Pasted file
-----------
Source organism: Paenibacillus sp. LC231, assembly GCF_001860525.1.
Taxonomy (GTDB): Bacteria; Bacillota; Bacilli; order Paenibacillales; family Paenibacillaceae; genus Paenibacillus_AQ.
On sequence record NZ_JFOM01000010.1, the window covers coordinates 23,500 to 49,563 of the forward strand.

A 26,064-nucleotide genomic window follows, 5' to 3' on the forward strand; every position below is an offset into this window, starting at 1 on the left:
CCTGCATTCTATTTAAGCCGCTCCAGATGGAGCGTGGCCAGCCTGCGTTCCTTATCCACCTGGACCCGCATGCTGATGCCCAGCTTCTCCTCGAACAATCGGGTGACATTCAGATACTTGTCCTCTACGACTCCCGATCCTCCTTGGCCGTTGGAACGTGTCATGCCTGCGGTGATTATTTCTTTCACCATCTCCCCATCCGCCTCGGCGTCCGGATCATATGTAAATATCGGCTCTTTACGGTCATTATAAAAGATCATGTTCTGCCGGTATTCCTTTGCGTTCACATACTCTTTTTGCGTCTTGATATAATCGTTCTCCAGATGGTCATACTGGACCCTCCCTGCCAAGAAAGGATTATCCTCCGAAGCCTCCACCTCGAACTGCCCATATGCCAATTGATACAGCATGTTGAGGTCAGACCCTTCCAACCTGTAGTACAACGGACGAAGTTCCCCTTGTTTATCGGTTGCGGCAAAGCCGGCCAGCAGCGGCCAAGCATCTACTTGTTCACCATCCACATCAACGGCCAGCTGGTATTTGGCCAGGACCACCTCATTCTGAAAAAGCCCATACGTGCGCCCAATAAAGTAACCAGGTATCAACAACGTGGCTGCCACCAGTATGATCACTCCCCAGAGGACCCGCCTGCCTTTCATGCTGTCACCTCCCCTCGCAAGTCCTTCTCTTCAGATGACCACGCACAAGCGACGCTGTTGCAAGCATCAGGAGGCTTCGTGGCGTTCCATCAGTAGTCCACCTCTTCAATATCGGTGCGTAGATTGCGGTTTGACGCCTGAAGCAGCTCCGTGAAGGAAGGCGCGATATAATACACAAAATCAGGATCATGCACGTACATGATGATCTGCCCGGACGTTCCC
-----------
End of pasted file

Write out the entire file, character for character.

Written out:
Source organism: Paenibacillus sp. LC231, assembly GCF_001860525.1.
Taxonomy (GTDB): Bacteria; Bacillota; Bacilli; order Paenibacillales; family Paenibacillaceae; genus Paenibacillus_AQ.
On sequence record NZ_JFOM01000010.1, the window covers coordinates 23,500 to 49,563 of the forward strand.

A 26,064-nucleotide genomic window follows, 5' to 3' on the forward strand; every position below is an offset into this window, starting at 1 on the left:
CCTGCATTCTATTTAAGCCGCTCCAGATGGAGCGTGGCCAGCCTGCGTTCCTTATCCACCTGGACCCGCATGCTGATGCCCAGCTTCTCCTCGAACAATCGGGTGACATTCAGATACTTGTCCTCTACGACTCCCGATCCTCCTTGGCCGTTGGAACGTGTCATGCCTGCGGTGATTATTTCTTTCACCATCTCCCCATCCGCCTCGGCGTCCGGATCATATGTAAATATCGGCTCTTTACGGTCATTATAAAAGATCATGTTCTGCCGGTATTCCTTTGCGTTCACATACTCTTTTTGCGTCTTGATATAATCGTTCTCCAGATGGTCATACTGGACCCTCCCTGCCAAGAAAGGATTATCCTCCGAAGCCTCCACCTCGAACTGCCCATATGCCAATTGATACAGCATGTTGAGGTCAGACCCTTCCAACCTGTAGTACAACGGACGAAGTTCCCCTTGTTTATCGGTTGCGGCAAAGCCGGCCAGCAGCGGCCAAGCATCTACTTGTTCACCATCCACATCAACGGCCAGCTGGTATTTGGCCAGGACCACCTCATTCTGAAAAAGCCCATACGTGCGCCCAATAAAGTAACCAGGTATCAACAACGTGGCTGCCACCAGTATGATCACTCCCCAGAGGACCCGCCTGCCTTTCATGCTGTCACCTCCCCTCGCAAGTCCTTCTCTTCAGATGACCACGCACAAGCGACGCTGTTGCAAGCATCAGGAGGCTTCGTGGCGTTCCATCAGTAGTCCACCTCTTCAATATCGGTGCGTAGATTGCGGTTTGACGCCTGAAGCAGCTCCGTGAAGGAAGGCGCGATATAATACACAAAATCAGGATCATGCACGTACATGATGATCTGCCCGGACGTTCCC